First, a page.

By Craig Allen
There’s something about fall that just puts people in a good mood – the crisp air, temperate weather and nature’s beautiful changing colors are some of the reasons. But for the wine lovers, this time of year is filled with a veritable cornucopia of “other” reasons to feel joyful: a new harvest season, new releases from your favorite wineries and many opportunities to incorporate new wines into some of your old autumn traditions.
Winemakers, industry experts and people with purple feet are all in agreement about the 2007 harvests in California and New York – the nearly perfect growing conditions this spring and summer will likely result in some of the best juice in 10 years! Look to the bountiful harvest in your own garden as an indicator of great things to come out of New York. But, alas, these current harvests are for wines that will not be available until next fall. Good things come to those who wait.
If you really can’t wait a whole year, perhaps you can wait a couple weeks until the third Thursday in November, the day that the 2007 Beaujolais Nouveau wines hit the market. Beaujolais Nouveaus are light, fruity red wines which are very easy to drink and are best served slightly chilled. This wine is a perfect choice for people wanting to transition into red wines from white wines. Just don’t wait too long to enjoy them, as they are meant to be consumed within a few months of production.
Thankfully, every fall there is an abundance of new wines from past harvests released that you don’t even have to wait a couple weeks for. Much of the grapes harvested in 2006, along with some older vintages that have been developing character “in the barrel”, will make their debut this season. The 2006 vintage in California was another exceptional crop. With the rather moist, rainy winter, wineries were hoping for a mild and warm spring…and they got it! The Russian River/Sonoma County wines should be excellent, both Pinot Noir and Chardonnay. They had perfect weather and should rise to the top of the other 2006 California appellations. This is one of the areas to watch for and buy before the ratings come out.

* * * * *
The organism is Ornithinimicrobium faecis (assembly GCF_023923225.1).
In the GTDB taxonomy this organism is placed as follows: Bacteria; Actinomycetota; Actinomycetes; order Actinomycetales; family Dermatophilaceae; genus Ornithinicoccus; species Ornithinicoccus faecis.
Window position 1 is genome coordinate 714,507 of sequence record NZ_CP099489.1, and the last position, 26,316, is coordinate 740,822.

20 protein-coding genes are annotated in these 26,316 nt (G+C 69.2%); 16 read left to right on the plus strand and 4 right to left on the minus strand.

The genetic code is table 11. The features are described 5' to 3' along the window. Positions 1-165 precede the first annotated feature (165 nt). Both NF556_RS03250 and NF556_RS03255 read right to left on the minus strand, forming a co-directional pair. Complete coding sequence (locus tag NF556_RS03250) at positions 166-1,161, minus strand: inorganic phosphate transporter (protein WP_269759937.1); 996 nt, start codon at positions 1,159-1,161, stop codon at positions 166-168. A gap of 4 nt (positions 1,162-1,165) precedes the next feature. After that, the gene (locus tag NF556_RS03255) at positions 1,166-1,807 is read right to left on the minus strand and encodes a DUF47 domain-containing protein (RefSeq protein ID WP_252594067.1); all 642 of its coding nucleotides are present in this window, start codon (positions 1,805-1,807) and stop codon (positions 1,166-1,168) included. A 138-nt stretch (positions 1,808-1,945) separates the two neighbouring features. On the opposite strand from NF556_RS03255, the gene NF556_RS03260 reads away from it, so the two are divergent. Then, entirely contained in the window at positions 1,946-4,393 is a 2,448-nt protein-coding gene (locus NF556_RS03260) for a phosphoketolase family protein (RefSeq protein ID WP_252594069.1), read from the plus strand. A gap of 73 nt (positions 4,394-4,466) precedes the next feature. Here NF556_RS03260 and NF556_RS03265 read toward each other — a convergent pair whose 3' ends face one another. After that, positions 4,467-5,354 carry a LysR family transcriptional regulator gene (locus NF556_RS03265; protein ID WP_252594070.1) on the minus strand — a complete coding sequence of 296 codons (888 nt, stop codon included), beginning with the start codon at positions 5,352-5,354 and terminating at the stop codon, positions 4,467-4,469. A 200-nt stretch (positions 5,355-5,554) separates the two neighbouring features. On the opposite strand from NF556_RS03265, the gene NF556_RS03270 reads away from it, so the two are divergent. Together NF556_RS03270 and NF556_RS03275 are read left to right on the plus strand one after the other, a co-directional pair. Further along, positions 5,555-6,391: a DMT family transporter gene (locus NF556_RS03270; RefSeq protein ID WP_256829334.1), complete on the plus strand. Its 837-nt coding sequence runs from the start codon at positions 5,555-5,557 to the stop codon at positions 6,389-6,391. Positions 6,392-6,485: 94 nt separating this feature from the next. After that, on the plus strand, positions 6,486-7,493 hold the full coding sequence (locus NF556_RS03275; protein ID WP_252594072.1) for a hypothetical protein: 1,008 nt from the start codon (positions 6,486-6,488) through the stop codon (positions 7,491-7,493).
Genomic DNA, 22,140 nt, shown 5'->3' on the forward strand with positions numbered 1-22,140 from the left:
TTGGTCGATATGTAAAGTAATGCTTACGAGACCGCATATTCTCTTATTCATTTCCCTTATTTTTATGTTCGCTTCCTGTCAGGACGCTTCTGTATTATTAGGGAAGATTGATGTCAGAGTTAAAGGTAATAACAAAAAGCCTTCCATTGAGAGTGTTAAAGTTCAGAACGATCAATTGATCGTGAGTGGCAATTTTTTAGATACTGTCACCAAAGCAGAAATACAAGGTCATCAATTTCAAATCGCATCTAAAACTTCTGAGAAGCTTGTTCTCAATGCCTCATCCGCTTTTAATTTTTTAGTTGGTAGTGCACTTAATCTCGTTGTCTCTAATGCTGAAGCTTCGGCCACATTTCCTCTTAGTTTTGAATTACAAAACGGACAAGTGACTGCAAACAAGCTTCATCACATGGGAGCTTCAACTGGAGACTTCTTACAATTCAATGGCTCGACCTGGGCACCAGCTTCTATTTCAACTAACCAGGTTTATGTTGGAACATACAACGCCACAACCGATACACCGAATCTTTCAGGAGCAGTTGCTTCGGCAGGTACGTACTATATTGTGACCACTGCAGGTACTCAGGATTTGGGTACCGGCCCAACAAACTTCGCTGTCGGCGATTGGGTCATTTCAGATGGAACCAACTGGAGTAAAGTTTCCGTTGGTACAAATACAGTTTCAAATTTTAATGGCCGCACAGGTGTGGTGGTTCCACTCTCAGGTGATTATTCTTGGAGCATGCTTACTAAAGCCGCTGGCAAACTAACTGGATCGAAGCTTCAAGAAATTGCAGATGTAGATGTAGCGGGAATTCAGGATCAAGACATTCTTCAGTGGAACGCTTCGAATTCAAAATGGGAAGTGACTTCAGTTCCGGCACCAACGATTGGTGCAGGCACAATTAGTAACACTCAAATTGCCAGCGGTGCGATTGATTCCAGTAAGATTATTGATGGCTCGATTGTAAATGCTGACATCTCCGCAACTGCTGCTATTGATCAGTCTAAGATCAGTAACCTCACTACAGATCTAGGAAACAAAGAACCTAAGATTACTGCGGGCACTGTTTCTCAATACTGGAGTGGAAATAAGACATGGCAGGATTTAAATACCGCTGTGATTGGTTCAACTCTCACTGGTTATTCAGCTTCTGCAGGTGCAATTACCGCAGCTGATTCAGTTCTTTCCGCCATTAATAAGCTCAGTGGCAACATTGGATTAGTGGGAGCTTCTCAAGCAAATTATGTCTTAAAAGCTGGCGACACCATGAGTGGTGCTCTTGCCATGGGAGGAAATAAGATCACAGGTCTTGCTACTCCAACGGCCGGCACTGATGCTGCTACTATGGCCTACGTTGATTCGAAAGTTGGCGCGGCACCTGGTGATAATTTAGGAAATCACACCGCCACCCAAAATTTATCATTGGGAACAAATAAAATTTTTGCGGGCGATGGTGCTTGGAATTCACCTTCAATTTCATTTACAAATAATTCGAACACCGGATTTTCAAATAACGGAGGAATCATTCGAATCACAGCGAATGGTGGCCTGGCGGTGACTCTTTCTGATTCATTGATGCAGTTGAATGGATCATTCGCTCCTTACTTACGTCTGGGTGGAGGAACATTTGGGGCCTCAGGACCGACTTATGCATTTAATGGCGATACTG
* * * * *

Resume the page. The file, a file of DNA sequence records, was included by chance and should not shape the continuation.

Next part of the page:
Winemaker and Capital Region native Joseph Carr will add a Pinot Noir to his line-up to supplement new vintages of his very well-received Cabernet Sauvignon, Chardonnay and Sauvignon Blanc wines. This first Carr Pinot Noir, the 2006 vintage, is made from Carneros fruit, and only 1,000 cases were produced. It is very European in style, as are all his wines. This Pinot Noir is very elegant and balanced, with Burgundian–style earthiness and is slightly lower in alcohol, as is the French viticulture influence. With how scarce good quality Pinot is, this one will be snapped up quick, as it will be selling in the low $20s.
New releases of your favorite Cabernet or Chardonnay are exciting, but do yourself a favor and add a couple new types of wine to your basket this year. Why not experiment with a Viognier, the “other white wine”? Though relatively rare and exotic, Viognier is worth tracking down, as it is a fantastic choice for this season. Cline Vineyards and Spencer Roloson both have a formidable and affordable offering. Full of floral aromas, spice, peach and apricot, Viognier pairs well with many dishes seen this time of year, including Thanksgiving dinner.
If you can’t seem to find Viognier, go with a Gewurztraminer. Its depth of character and complexities make it a wonderful choice to pair with turkey and all the fixins’. As the myriad of dishes coloring your plate that day come together in blissful harmony in your mouth, add a sip of either of these wines and take your taste experience to a new level. But leave yourself room for a slice of pumpkin pie and wash it down with that last mouthful of Gewurztraminer. The spice explosion on your tongue may even linger all the way through the turkey sandwich you’ll eat three hours later.
So surprise your old friends and family with a new taste on the table this Thanksgiving and give yourselves something new to talk about…unless you are actually looking forward to Uncle Larry’s umpteenth recount of “the perfect Turkey of 1987”. If that’s the case, then by all means, break out the Blue Nun and Riunite.
Craig Allen is the owner of All Star Wine & Spirits in Latham Farms. For more information call 220.9463 or visit www.allstarwine.com.